(SportsNetwork.com) - This year's Olympic biathlon competition will be highlighted by the largest squad for the United States in 22 years.
Included in that is a feel-good story from two sisters.
Tracy Barnes, who participated in three biathlon events at the 2006 Winter Games, earned an Olympic spot while her twin sister, Lanny, did not. Lanny became ill during the final qualifying races in Italy. Tracy, though, gave up her spot so Lanny could take part in her third Olympics.
"I can't even begin to describe what it means to me that Tracy made such a huge sacrifice for me," Lanny said. "It's hard to put into words what she did and what it means to me. We have been training together every day for the past 15 years, and I know how hard she has worked to make this team. I think that her selfless act encompasses what an Olympian truly is. Often times during the hype of the Games we forget what the Olympics are really about. They aren't about the medals and the fame and all of that. The Olympics are about inspiration, teamwork, excellence and representation."
Lanny, 31, had a top finish of 15th place in the women's 4x6-kilometer relay in Italy in 2006.
Biathlon is one of the most demanding sports in the Olympics, combining skiing and shooting, and consists of 10 disciplines spread out over five events: sprint, pursuit, individual, mass start and relay. There are 11 biathlon medal events. The mixed relay makes its Olympic debut.
The U.S. squad, which has never won an Olympic biathlon medal, has its roster made up of first-time Olympians Leif Nordgren, Annelies Cook and Susan Dunklee as well as three-time Olympians Tim Burke and Lowell Bailey. Sara Studebaker, Russell Currier, Sean Doherty and Hannah Dreissigacker also are on the American roster.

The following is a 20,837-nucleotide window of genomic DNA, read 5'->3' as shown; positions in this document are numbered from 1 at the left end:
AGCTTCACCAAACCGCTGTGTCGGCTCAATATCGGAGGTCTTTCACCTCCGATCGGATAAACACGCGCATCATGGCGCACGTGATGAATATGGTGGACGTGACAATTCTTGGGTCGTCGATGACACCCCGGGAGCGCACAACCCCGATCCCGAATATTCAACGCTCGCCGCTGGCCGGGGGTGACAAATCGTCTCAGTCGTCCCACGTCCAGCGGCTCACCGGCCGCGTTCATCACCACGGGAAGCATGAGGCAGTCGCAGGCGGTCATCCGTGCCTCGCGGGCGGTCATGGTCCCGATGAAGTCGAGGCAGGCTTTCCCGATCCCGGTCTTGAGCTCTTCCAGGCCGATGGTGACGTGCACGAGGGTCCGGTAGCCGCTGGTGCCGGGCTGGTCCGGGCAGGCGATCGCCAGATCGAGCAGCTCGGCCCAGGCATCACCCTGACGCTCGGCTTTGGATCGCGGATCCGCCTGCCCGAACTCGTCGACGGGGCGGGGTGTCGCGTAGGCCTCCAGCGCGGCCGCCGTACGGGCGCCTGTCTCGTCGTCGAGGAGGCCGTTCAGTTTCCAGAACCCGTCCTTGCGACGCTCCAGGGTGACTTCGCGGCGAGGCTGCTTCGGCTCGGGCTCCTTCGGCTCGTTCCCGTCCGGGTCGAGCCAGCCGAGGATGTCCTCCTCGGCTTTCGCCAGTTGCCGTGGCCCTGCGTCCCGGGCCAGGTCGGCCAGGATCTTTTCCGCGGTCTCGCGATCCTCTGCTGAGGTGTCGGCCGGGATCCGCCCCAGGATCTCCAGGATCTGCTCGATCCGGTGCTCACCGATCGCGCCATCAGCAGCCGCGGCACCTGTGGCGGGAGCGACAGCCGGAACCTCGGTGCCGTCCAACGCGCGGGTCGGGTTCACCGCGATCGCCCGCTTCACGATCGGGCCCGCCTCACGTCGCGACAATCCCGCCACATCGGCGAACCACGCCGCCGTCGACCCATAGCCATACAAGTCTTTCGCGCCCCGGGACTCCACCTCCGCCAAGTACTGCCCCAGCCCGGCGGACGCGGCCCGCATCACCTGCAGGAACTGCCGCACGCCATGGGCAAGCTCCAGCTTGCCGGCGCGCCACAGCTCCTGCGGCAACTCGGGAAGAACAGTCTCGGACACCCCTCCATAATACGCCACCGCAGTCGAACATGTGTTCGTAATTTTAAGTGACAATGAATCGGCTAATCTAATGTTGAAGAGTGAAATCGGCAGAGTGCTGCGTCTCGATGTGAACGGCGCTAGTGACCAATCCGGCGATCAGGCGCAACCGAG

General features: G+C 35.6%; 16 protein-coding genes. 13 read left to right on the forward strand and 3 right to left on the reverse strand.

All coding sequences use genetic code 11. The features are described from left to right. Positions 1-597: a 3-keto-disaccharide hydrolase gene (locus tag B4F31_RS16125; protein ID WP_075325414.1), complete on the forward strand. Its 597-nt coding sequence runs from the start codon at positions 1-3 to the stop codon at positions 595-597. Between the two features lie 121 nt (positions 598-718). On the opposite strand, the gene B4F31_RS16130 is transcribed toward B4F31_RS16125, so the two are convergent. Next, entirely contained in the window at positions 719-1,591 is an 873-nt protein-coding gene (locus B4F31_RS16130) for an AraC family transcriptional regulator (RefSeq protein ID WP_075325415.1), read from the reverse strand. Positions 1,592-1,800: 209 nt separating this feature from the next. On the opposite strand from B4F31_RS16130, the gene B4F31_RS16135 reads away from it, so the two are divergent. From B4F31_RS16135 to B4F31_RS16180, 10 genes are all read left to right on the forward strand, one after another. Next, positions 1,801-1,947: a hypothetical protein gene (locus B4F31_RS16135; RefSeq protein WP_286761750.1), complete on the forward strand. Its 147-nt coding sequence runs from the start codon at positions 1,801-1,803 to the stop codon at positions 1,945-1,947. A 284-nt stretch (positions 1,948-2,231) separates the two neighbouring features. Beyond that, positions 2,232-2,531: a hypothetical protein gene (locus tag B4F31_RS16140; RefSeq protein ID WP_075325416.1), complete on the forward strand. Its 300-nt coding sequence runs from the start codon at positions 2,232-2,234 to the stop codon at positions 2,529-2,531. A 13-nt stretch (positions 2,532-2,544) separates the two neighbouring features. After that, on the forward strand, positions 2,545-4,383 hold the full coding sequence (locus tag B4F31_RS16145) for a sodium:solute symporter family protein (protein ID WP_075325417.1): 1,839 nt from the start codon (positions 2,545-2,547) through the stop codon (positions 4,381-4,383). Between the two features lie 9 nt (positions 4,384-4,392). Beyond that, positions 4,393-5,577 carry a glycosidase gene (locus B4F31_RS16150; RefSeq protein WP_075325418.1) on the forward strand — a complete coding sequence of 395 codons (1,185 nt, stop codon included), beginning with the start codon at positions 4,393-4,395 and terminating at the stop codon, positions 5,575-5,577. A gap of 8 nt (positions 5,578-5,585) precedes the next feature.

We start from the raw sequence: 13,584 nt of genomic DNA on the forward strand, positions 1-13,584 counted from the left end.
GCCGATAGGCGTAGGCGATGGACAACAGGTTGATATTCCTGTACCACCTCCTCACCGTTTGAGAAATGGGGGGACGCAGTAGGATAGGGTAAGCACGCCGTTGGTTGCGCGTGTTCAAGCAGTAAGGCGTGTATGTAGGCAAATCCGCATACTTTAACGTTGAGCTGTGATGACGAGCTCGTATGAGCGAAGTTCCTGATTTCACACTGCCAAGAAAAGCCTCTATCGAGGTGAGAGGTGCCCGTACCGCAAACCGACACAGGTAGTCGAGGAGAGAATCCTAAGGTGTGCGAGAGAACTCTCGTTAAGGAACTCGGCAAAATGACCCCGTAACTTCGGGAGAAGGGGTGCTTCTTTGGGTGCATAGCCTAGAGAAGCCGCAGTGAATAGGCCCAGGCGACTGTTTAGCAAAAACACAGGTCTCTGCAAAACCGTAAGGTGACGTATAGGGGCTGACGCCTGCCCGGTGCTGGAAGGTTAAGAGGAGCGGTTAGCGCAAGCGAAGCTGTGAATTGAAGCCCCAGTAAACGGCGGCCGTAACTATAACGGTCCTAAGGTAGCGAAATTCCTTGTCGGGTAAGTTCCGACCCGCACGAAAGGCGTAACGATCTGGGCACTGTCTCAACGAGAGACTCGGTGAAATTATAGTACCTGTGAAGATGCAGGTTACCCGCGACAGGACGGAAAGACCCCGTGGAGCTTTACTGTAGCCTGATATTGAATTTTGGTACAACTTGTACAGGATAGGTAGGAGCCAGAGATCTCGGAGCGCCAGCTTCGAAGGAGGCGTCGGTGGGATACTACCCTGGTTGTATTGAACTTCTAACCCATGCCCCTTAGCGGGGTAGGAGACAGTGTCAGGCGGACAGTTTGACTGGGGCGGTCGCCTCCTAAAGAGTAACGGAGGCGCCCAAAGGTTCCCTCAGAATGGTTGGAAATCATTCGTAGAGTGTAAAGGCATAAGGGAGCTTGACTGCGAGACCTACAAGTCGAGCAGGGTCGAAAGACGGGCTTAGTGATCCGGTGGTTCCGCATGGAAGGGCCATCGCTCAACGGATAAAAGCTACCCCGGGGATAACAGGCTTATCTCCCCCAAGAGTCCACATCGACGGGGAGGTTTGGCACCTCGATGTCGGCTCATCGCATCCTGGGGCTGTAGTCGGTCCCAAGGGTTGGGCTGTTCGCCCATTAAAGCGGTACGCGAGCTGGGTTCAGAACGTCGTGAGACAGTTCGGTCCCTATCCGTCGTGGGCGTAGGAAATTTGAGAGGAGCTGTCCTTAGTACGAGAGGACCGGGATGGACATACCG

The Canadian roster consists of four men and four women, led by three-time Olympians Jean-Philippe Le Guellec and Zina Kocher. Le Guellec had four top-15 finishes in Vancouver, while Kocher's best showing was four years ago, a 15th- place finish in the women's 4x6 relay.
Germany, Norway, and Russia are at the top of the heap when it comes to medaling in biathlon. Emil Hegle Svendsen and Ole Einar Bjorndalen of Norway are ready to repeat as champions. Svendsen won two golds and a silver medal in Vancouver.
Bjorndalen is one of the most decorated Olympians of any winter sport. He will turn 40 before the Olympics begin, but heads to Sochi with 11 all-time medals at the Winter Games, including four gold. Nicknamed "Der Meister," this will be his sixth Olympics.
Martin Fourcade of France, a silver medalist four years ago, is a top contender for the men. Darya Domracheva of Belarus, is one of the favorites to win the women's 7.5 kilometers. Norway's Tora Berger is the defending champion in the women's 15.